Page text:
European Parliament in Luxembourg

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The European Parliament's presence in Kirchberg, Luxembourg currently consists of the Parliament's secretariat, although the Parliament had held plenary sessions in the city for a brief period.

History[edit]

The provisional arrangement was reiterated on 8 April 1965 with the Decision on the provisional location of certain institutions and departments of the Communities. This was following the Merger Treaty, which combined the executives of the three Communities into a single institutional structure. However with the merged executives, the Commission and most departments were grouped together in Brussels, rather than Luxembourg. To compensate Luxembourg for the loss, the agreement granted a city the right to host a number bodies, including the Secretariat of the Assembly (now of the Parliament).[1]

Despite the 1965 agreement however, the Parliament's seat was a source of contention. Wishing to be closer to the activities in Brussels and Luxembourg, a few plenary sessions were held by the Parliament between 1967 and 1981 in Luxembourg instead of Strasbourg – against the wishes of France and in 1981 it returned to holding sessions entirely in Strasbourg.[1]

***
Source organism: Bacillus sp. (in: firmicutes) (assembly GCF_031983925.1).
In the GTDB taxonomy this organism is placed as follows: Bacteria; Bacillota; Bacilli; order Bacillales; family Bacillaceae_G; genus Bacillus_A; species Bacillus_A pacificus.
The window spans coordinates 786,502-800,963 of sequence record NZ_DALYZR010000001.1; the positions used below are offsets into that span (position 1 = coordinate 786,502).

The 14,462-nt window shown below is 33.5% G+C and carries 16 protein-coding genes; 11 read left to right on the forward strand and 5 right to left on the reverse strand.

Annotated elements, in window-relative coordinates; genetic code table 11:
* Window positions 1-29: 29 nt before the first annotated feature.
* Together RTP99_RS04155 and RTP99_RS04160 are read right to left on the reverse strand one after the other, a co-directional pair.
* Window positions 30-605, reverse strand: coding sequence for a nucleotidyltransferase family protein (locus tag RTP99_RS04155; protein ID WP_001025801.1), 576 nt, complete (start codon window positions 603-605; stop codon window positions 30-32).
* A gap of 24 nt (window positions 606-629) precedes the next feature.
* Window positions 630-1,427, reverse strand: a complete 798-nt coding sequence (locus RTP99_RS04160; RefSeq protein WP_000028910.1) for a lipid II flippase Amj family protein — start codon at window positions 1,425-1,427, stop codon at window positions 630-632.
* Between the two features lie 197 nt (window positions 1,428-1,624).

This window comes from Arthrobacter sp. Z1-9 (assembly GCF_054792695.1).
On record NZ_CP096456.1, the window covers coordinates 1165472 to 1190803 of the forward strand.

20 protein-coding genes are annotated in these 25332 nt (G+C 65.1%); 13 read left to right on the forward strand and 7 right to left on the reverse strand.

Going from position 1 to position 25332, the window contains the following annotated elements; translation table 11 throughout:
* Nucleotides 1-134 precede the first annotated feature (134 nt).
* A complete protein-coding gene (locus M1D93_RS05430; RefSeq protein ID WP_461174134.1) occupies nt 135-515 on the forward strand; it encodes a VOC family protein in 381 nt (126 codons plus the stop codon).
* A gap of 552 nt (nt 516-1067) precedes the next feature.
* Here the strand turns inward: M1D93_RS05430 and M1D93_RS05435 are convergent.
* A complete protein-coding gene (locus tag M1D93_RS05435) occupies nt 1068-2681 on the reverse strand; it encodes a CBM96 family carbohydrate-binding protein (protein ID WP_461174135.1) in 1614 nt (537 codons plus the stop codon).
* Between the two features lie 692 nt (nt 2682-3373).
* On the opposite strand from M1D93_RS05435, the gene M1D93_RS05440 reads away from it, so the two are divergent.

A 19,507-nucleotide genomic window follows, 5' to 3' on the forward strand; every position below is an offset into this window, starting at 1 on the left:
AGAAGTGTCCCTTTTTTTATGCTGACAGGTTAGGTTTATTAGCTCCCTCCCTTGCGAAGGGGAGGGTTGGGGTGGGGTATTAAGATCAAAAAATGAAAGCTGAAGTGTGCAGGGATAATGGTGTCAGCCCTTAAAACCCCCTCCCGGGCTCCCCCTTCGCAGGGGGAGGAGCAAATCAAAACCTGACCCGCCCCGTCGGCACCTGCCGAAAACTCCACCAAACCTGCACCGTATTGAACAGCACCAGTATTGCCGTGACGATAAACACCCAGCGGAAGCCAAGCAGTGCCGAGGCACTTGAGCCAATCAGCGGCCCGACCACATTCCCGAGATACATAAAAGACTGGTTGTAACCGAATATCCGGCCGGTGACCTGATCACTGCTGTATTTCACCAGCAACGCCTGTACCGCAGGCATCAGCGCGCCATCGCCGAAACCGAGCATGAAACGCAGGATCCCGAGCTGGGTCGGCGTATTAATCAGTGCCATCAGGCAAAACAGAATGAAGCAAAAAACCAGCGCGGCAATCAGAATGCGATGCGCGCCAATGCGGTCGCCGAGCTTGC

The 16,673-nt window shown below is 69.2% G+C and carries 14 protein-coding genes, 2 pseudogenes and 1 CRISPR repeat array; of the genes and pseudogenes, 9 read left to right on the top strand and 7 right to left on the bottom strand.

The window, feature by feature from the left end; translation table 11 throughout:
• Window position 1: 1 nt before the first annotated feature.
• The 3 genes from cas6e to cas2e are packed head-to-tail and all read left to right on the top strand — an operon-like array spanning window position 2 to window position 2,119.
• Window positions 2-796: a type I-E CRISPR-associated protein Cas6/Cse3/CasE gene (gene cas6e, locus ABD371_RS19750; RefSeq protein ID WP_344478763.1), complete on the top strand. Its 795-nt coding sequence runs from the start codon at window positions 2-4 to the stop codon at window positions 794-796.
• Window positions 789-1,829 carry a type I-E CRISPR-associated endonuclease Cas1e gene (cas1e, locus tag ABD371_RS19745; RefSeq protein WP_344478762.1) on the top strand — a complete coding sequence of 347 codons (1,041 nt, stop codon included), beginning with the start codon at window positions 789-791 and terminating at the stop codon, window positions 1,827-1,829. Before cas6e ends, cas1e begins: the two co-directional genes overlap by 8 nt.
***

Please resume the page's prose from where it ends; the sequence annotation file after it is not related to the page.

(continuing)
Buildings[edit]

Parliament's buildings in Kirchberg

There are a handful of buildings in Luxembourg used by the Parliament.[2] The city hosts the Secretariat of the European Parliament (employing over 4000 people), mostly based in the Kirchberg district.

The buildings in use are the ones named after Robert Schuman (49°37′05″N 6°08′27″E / 49.618176°N 6.140885°E / 49.618176; 6.140885 (Robert Schuman building)) and Konrad Adenauer (49°37′18″N 6°08′48″E / 49.621686°N 6.146743°E / 49.621686; 6.146743 (Konrad Adenauer building)) and most recently two new tower buildings (TOA and TOB) either side of Av. John F. Kennedy (49°37′10″N 6°08′35″E / 49.619566°N 6.142956°E / 49.619566; 6.142956 (Av. John F. Kennedy)).

Some services are installed in the Gold Bell building (49°35′14″N 6°06′49″E / 49.587175°N 6.113736°E / 49.587175; 6.113736 (Gold Bell building)) in the south of the city. The old hemicycle in Luxembourg still exists despite no longer being used by the Parliament since 1981 (it is now the seat of the EFTA Court).

See also[edit]

References[edit]

External links[edit]